Hanging boards and mudding joints really isn’t rocket science, but without practice, it can turn into a frustrating, messy nightmare. Here are a few smart tips that should spare your back and your sanity.
1. Use mesh joint tape, not paper
Pros use paper tape and special devices to soak it in compound before they apply it, but it’s much more finicky if you’re just using a knife. Self-stick mesh tape goes on quickly, makes for strong, crack-resistant joints, and won’t leave unsightly air bubbles underneath. Invest about $30 in a meshtape applicator gun if you’ve got some mileage to cover.
2. Get a corner trowel
It’s certainly possible to do inside corners with a regular 10″ or 12″ knife and some sanding, but why bother? With a couple of passes of a steel corner trowel (less than $15) over a good coat of mud on inside corners, you’ll leave a beautiful, near-finished joint behind. The trick is to start at the extremities of the joint and pull toward the middle in a long, smooth stroke.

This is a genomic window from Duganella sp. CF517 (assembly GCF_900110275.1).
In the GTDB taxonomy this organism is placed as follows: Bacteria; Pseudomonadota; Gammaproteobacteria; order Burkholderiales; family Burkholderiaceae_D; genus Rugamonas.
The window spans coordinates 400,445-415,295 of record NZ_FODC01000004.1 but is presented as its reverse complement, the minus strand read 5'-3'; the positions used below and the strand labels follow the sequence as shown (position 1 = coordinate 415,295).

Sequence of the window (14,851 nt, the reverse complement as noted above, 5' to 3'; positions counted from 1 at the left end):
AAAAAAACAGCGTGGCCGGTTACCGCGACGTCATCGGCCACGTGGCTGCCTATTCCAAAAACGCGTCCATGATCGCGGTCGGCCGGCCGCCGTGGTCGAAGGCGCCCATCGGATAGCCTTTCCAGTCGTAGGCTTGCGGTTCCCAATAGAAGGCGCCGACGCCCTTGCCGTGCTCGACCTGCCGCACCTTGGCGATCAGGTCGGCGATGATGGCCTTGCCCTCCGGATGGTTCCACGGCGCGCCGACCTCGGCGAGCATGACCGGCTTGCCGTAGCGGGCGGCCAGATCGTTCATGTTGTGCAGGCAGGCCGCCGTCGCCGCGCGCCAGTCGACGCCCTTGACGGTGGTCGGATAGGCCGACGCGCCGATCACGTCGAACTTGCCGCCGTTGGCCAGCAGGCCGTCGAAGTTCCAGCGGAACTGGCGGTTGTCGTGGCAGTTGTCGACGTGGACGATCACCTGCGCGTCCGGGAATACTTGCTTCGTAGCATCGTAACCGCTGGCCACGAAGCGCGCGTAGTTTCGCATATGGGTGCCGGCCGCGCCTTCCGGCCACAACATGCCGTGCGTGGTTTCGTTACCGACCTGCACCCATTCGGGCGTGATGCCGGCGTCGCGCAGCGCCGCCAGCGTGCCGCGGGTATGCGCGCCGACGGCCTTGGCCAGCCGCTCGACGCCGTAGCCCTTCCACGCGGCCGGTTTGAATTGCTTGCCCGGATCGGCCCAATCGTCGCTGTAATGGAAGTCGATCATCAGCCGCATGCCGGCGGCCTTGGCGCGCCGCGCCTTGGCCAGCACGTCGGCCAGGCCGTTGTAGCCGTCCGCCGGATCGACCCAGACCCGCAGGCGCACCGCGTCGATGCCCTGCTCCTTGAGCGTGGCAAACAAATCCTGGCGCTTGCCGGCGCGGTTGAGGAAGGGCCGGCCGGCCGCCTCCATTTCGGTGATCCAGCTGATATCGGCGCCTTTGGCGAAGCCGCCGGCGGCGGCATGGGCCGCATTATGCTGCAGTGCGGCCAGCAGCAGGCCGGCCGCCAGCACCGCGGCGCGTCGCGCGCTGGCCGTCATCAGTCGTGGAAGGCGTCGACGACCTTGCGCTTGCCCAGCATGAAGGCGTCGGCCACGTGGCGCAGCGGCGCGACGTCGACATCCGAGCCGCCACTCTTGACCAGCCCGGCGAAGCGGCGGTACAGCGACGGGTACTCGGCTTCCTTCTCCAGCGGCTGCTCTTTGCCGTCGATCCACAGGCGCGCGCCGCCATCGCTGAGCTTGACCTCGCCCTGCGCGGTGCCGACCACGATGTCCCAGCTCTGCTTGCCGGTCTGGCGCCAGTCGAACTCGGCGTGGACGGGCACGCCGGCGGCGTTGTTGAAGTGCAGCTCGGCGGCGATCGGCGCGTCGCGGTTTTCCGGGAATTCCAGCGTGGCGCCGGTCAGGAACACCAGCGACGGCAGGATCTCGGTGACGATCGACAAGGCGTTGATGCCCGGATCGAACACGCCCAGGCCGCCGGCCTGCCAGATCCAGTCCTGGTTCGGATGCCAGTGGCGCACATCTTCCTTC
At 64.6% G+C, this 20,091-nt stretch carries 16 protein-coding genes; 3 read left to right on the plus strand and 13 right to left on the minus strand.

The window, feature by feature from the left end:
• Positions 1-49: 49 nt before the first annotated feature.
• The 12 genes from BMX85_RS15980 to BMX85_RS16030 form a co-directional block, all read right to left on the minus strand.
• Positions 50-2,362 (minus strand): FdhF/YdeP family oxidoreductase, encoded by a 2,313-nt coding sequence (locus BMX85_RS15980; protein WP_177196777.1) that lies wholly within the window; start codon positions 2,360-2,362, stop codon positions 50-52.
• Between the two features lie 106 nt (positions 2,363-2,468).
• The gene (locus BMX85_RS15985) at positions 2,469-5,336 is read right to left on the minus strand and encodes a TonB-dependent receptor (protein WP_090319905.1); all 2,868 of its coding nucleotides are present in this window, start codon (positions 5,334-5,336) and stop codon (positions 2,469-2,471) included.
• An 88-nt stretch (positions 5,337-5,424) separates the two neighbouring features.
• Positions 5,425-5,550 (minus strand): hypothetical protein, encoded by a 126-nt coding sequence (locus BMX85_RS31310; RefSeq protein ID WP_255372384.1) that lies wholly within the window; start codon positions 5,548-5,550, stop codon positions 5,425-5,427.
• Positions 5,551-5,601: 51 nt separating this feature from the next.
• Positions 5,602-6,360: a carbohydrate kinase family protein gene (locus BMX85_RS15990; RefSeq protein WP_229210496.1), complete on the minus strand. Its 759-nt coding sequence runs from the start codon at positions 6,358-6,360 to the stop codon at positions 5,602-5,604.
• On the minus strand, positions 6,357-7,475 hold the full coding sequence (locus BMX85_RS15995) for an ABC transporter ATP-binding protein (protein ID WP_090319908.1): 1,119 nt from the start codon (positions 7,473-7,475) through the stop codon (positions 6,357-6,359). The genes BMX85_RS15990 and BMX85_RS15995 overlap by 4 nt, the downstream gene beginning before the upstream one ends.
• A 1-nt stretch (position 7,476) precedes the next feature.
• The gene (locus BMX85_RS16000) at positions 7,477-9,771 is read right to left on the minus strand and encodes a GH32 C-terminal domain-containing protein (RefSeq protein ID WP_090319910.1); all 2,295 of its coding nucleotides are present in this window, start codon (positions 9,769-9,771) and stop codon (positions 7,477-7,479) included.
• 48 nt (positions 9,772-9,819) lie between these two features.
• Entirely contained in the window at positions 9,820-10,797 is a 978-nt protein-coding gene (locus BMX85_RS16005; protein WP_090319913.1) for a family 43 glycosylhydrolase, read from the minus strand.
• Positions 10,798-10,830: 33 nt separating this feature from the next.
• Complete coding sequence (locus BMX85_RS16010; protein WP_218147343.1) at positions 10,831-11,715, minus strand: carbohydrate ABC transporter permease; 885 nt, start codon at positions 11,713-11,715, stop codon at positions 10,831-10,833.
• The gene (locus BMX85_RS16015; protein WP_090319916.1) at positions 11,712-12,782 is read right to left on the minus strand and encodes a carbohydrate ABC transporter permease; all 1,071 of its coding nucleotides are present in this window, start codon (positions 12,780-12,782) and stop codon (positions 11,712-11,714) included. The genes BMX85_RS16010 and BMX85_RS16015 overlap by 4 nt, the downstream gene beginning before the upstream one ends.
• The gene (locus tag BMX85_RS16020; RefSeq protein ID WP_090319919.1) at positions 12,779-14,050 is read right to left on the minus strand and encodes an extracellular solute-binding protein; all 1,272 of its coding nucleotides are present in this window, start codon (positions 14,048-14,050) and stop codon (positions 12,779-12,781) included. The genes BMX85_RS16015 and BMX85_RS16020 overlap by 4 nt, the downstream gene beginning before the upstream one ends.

3. Use a drywall lift
Although you can lift drywall with T-braces and beer-and-pizza bribery, it’s a law of DIY that you’ll run out of screws just as you and your buddy are jamming a 12′ sheet against
the ceiling with your heads. A drywall lift lets you hang boards on a ceiling more quickly, safely, and accurately—and you can work alone. Rent one for about $100 for a weekend, or buy it for as little as $200—if you’ve got a big job or you like to take your time.
4. Use a plumb bob to mark ceiling fixtures on the floor
Then hang the drywall on the ceiling—right over any pot lights or electrical outlets. Be sure to tuck any wiring well up out of the way before you hang the boards. To find the centre of each fixture location, just hold the line of your plumb bob against the new ceiling over each floor mark (see previous page), and have a partner let you know when you’ve hit the bull’s eye. If you’re going over installed cans or boxes, you’ll need a drywall cut-out tool to remove the drywall at each location. If you’re installing retrofit pot lights after the ceiling goes in, use a hole saw of the proper size for your lights.
5. Load your knife correctly
When working at an outside corner, the mud should be thicker at the corner, tapering to nothing 8″ to 12″ out. But if you load your knife evenly, a lot of mud is going to squeeze out along the wall. Leave that mud in the pan: Pull a uniform bead out of your mud pan, but then scrape away a third of it on the pan’s edge. Remember to remove the mud from the side of the blade that will be away from the corner.